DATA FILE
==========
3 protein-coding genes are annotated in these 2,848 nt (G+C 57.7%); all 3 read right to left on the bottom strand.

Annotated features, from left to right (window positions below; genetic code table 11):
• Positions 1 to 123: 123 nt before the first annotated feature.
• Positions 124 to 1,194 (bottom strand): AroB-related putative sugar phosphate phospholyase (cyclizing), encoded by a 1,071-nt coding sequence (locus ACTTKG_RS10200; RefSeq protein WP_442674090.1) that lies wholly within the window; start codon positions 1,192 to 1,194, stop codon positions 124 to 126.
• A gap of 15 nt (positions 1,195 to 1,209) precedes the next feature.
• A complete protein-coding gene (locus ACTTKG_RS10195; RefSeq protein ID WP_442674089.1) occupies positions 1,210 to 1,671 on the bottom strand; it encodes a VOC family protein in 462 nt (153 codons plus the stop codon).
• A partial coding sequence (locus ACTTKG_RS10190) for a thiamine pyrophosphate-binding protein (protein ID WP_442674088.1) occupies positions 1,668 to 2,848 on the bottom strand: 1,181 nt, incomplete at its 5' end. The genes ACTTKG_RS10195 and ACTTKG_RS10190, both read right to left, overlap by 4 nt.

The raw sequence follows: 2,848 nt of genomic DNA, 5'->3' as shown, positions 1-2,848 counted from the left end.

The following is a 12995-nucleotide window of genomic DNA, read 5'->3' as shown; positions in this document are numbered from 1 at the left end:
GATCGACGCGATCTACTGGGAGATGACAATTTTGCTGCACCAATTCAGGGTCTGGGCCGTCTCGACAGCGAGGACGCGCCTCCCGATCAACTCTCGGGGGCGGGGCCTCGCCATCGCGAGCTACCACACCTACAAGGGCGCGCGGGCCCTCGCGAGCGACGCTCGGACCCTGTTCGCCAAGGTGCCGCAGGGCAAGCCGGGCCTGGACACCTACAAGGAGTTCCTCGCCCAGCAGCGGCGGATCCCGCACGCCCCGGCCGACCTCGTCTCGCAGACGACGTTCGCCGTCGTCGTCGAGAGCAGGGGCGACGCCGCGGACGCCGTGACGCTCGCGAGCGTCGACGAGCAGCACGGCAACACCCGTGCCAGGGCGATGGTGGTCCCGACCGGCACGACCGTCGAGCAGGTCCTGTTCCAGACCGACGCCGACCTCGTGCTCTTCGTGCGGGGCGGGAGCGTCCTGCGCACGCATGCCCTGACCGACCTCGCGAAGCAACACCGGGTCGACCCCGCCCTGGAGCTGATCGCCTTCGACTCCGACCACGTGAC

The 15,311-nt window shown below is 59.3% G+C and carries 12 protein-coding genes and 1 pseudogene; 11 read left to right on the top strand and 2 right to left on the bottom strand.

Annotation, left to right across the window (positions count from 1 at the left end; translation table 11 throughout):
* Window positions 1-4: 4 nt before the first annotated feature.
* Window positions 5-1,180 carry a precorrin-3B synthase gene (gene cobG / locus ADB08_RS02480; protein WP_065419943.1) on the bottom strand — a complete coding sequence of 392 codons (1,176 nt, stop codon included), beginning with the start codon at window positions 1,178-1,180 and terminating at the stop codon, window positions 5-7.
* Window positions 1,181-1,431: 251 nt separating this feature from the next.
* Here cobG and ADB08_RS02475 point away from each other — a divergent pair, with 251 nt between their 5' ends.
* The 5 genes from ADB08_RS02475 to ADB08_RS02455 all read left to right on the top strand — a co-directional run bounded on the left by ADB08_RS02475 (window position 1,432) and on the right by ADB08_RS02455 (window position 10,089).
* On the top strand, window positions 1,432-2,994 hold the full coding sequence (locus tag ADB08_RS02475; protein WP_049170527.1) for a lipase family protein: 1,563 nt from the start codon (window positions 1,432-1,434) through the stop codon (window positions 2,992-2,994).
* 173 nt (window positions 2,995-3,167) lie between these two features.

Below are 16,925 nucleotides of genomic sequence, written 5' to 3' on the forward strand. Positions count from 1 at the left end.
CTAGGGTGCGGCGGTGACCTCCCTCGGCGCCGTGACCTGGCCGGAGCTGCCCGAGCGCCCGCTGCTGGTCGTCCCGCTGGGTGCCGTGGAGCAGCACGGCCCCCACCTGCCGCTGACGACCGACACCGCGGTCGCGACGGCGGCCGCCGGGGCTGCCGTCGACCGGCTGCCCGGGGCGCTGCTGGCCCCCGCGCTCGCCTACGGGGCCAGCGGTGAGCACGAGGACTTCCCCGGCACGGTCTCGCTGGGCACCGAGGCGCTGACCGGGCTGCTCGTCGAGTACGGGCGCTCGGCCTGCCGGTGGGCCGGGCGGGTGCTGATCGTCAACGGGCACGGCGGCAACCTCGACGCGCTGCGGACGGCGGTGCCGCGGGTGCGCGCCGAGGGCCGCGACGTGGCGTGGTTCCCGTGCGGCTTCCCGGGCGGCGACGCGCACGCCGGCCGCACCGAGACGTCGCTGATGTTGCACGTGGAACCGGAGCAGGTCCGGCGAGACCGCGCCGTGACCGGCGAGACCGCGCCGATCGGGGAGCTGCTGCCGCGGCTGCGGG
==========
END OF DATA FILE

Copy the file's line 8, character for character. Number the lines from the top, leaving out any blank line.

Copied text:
The raw sequence follows: 2,848 nt of genomic DNA, 5'->3' as shown, positions 1-2,848 counted from the left end.